The Third Circuit decides a big, contentious, and confusing criminal-appeal en banc

For over six years, I summarized more or less every precedential opinion issued by the Third Circuit, usually the same day they issued. I was always a bit on the fence about whether my case summaries were worth all the effort, but this past May I finally gave it up, probably for good. Other factors contributed, but in the end they fell victim—truly one the least significant victims—of this awful pandemic. Lawyer + blogger was one thing, but lawyer + blogger + full-time parent + stressed-out human was too much. For those who miss the case write-ups, I apologize.

While I’m not summarizing each case any more, I do aim to continue posting here about especially interesting ones. And, yesterday, the Third Circuit issued an especially interesting one. It was an en banc decision in United States v. Nasir, a criminal appeal. Substantively, it’s an important decision for crim-law practitioners, especially on career-offender sentences, Rehaif, and plain error. And the career-offender section contains an interesting discussion of  administrative deference under Kisor & Auer. But I want to focus on two more procedural points.

First, the opinion opens with an opaque footnote that makes it next to impossible to tell who joined what without reading all the opinions, so I want to clarify that.

The defendant raised 5 issues on appeal:

  • the first 3 are decided by the original panel only. They’re in an opinion that’s captioned as an en banc opinion, but those 3 sections (A, B, and C of section II) are not en banc rulings.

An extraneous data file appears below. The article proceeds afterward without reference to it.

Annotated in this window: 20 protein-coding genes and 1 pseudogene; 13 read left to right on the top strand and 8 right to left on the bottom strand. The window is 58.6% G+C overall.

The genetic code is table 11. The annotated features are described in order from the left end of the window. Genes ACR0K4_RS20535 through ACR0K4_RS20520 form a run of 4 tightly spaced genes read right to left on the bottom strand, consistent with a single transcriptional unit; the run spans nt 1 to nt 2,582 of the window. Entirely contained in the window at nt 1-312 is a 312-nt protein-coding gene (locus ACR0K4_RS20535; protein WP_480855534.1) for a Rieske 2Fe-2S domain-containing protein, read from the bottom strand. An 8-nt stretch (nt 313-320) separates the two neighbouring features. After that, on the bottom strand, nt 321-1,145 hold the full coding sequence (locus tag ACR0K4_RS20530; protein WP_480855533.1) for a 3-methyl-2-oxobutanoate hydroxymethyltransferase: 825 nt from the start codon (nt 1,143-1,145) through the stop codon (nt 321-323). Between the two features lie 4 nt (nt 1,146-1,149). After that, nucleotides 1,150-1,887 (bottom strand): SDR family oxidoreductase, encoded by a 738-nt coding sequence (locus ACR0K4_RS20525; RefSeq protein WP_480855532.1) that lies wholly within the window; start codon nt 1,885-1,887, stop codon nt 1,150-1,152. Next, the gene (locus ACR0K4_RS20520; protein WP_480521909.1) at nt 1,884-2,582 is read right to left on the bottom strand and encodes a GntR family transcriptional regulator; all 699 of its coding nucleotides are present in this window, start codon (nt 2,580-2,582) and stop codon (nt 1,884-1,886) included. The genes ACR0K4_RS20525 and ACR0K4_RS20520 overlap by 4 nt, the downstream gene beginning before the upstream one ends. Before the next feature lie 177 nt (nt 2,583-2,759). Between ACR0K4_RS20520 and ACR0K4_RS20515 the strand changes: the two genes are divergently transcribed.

• the 4th issue, the career offender issue in II.D, is decided en banc, unanimously. Deciding it en banc just lets the court overrule a prior precedent. All 16 judges join this part, and Judge Bibas also concurred separately to discuss lenity.
  • the fifth issue, the Rehaif plain-error issue in II.E, is decided en banc too. Here the court split 9 to 7. The majority was Jordan + McKee, Ambro, Greenaway, Jr., Krause, Restrepo, Matey Scirica, and Rendell. Matey added a concurrence. The dissenters were Porter + Smith, Chagares, Hardiman, Shwartz, Bibas, and Phipps. Both the majority and the dissenting opinions were strongly worded.

Second, I want to offer up my own two cents about how the court structured its decision. As noted, some sections are for the original panel, other sections for the en banc court. That structure is different from how the court has handled this situation in the recent past. For example, in the 2018 Douglas en banc, the court issued two separate decisions simultaneously—one en banc, deciding the en banc issues, and one by the original panel, deciding the remaining issues. In my view, the Douglas approach is very much preferable to the approach taken in Nasir. I predict persistent confusion about the fact that three subsections of yesterday’s opinion aren’t en banc.

My in-the-weeds niggling aside, it’s an impressive decision, written clearly and with vigor all around. The majority plants its flag squarely opposed to most of the other circuits on the Rehaif plain-error issue, so it will bear watching how other circuits, and the Supreme Court, react.